Big Fat Manifesto Summary of the Year

It’s that time of the month again – another election. They are becoming as frequent as a rainy Glasgow day, yet each time it’s important you are able to make an informed choice. Each party – from those already in Westminster to the Monster Raving Loony Party – releases a manifesto detailing what they’ll do should your precious vote spur that party to power. Many Glasgow University students live within the Glasgow North constituency and, here, qmunicate has summed up the five contesting parties’ manifestos, on the issues we think matter the most to students and young people.

Although all issues a government makes effect us in some way, we’ve chosen to narrow this down to the four Es: Europe, Education, Employment, Equality. Oh, and healthcare, too.

Who are the parties and the candidates for Glasgow North?

Conservative – CON: The Conservatives are the current party of government, led by Theresa May. In Scotland they are the second largest party at Holyrood and are led by Ruth Davidson. The candidate is Stuart Cullen. Click here for the full manifesto.

Labour – LAB: The Labour Party is led nationally by Jeremy Corbyn, and in Scotland by Kezia Dugdale. They are currently the official opposition at Westmisnter and the third biggest party at Holyrood. The Labour candidate, Pam Duncan-Glancy, is the only woman standing in the constituency. Click here for the full manifesto.

Liberal Democrats – LD: The Liberal Democrats were the fourth biggest party at Westminster and are the smallest party at Holyrood. Their national leader is Tim Farron and Scottish leader Willie Rennie. The candidate is Calum Shepherd. Click here for the full manifesto.

Scottish Greens – SG: The Scottish Greens are a separate party to the Green Party of England and Wales, so have never had an MP at Westminster. They have a co-leadership of the party and are the fourth biggest party at Holyrood. The candidate is Patrick Harvie, one of the two co-leaders. Click here for the full manifesto.

Scottish National Party – SNP: The SNP were the third biggest party at Westminster and are the current party of government at Holyrood. The leader is the current First Minister, Nicola Sturgeon. The candidate is the former MP, Patrick Grady, who is standing for reelection. Click here for the full manifesto.


CON: Conservatives will build one hundred new ‘free schools’ a year, and no places will become available at schools rated ‘inadequate’ or worse until standards improve. Universities that wish to charge maximum tuition fees must play a role in financing new schools through sponsorship, and independent schools will assist in this funding. Grammar schools will be re-hauled with the possibility of being reintroduced in Scotland, with children able to join at any age.

LAB: Labour propose a ‘National Education Service’ for England, reinforcing principles from the NHS’s foundation in its practice. This would include an overhaul of childcare provisions, to free and lifelong education in colleges. For less well off sixteen year olds, the Education Maintenance Allowance would be restored, and at university level, tuition fees would be scrapped. Bursaries and funding for health degrees would also be reinstated.

LD: The Lib Dems are against expanding numbers of grammar schools on principle. They state that curriculum should include life skills, such as age-appropriate and inclusive sex and relationship education, first aid skills, and financial literacy. For university students, they plan to reinstate maintenance grants and encourage universities to engage in widening participation.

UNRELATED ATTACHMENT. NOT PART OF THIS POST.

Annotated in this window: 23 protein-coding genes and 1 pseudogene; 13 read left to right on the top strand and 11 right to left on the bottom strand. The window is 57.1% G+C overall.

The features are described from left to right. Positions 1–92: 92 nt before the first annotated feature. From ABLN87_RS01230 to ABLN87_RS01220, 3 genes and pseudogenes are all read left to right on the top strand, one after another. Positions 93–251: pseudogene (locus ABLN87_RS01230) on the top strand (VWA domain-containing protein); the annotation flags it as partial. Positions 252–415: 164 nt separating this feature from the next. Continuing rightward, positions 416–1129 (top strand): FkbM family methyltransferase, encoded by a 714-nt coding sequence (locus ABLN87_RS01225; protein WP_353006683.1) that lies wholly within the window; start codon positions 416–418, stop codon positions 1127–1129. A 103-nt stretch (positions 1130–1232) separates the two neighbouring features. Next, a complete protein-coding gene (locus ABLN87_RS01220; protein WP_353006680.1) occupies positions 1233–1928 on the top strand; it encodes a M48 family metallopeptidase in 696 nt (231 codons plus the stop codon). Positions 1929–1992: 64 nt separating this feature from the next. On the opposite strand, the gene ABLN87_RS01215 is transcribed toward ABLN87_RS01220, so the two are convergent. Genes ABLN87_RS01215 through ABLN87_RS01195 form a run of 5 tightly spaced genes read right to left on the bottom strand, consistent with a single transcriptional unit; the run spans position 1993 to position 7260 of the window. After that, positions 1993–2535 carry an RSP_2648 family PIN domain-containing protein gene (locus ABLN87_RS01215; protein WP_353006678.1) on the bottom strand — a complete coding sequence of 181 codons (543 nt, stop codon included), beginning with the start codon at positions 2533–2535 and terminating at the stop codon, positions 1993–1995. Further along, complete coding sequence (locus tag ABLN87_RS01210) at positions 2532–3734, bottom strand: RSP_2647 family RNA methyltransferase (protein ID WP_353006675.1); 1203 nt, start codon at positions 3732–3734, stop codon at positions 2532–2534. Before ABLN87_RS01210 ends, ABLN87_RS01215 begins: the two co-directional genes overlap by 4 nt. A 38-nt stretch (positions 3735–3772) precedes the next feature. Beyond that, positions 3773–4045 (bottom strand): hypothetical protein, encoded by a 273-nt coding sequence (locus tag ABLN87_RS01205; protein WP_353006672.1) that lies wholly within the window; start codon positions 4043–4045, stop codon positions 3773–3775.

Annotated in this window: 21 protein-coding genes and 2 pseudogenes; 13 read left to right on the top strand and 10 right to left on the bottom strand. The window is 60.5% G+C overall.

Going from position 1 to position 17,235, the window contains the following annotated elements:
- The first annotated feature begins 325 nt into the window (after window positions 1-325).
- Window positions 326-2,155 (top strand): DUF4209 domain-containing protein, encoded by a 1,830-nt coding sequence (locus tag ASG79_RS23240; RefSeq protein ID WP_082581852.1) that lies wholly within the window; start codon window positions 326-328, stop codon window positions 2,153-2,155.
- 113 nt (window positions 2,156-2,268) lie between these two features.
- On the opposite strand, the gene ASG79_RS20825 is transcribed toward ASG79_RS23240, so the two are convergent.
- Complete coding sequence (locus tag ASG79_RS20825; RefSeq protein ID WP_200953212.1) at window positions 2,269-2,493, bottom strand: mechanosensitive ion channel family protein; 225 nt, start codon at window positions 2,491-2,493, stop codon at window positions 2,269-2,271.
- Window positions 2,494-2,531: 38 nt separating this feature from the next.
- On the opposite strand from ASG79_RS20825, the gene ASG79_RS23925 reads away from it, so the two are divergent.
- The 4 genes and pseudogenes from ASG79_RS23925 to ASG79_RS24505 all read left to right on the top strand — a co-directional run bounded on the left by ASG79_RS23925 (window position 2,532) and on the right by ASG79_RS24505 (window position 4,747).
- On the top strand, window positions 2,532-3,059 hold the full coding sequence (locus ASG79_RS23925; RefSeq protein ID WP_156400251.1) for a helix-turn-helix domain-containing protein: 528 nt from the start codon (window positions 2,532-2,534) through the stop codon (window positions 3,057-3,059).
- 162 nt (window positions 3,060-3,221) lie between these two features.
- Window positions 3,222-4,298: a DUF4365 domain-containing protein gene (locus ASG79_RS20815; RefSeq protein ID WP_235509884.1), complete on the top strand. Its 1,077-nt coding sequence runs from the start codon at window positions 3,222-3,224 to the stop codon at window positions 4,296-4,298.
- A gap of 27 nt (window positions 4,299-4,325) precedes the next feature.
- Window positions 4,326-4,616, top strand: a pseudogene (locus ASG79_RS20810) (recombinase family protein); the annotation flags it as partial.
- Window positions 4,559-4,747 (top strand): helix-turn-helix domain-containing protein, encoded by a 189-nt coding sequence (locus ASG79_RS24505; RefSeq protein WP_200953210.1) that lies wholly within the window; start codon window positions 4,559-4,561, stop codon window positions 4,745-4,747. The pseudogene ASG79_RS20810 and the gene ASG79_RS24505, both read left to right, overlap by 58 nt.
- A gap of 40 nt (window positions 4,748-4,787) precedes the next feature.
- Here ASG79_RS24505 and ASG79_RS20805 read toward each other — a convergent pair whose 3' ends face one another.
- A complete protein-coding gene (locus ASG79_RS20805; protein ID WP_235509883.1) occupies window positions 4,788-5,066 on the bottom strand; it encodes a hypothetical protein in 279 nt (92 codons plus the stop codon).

SG: The manifesto respects that education is devolved to the Scottish Government. The Greens would aim to protect studying abroad through the freedom of movement, and principles of free, inclusive education available at all stages of life.

SNP: The SNP pledge to extent early years education to 30 hours a week for three and four year olds, plus for vulnerable two year olds. They also stand against tuition fees at universities, and selective grammar schools in Scotland. They will fight for the continuation of EU-funded research at Scottish universities, plus remaining in programmes including ERASMUS+.


CON: The Conservatives will raise the National Living Wage to 60% of median earnings by 2020 as a minimum wage for workers. Workers in the ‘gig economy’ will be protected by proposals outlined in an upcoming report.

LAB:  Labour promise to ban zero-hours contracts and repeal the Trade Union Act. The minimum wage will be increased to the level of the living wage for all workers over 18, equating to £10 an hour by 2020. There will also be a maximum pay ratio in the public section at a rate of 20:1 between the highest and lowest earner in a company. There will also be action against companies forcing employees into self employment, with a commission formed to modernise employment status law.

LD: The Lib Dems plan to establish an independent review into a living wage. This would then be paid in central government departments and public sector employers would be encouraged to follow suit. There would be requirements for larger employers to publish figures including employees earning below the living wage, and the ratio between top and median pay. They want to modernise rights for the ‘gig economy’, and reform zero hours contracts.

SG: The Greens believe that age-related minimum wage is discriminatory and would scrap this in favour of a real Living Wage of £10 an hour by 2020. They also support laws to limit pay gaps between highest and lowest paid workers in a company. They plan to phase in a thirty-five hour working week and scrap zero hours contracts.

SNP:  The SNP support scrapping zero hours contracts and a move towards the real Living Wage, with transition to replace the minimum wage with a living wage for adults over 18. They will support the reintroduction of the post-study work visa for international students.  They will urge the UK government to abandon plans to close Jobcentre Plus centres – plans which include half of all Glasgow centres – plus propose joint governance over Jobcentres.


CON: The Conservatives address inequality in gender, race, mental health and disability. There will be requirements to publish data on pay gaps between men and women in large companies, and help for companies to provide flexible parental working environments. There will be enforcement of equalities law to prosecute business owners who deny service based on identity. There will be a new Mental Health Bill introduced, and provisions for one million more people with disabilities to enter work.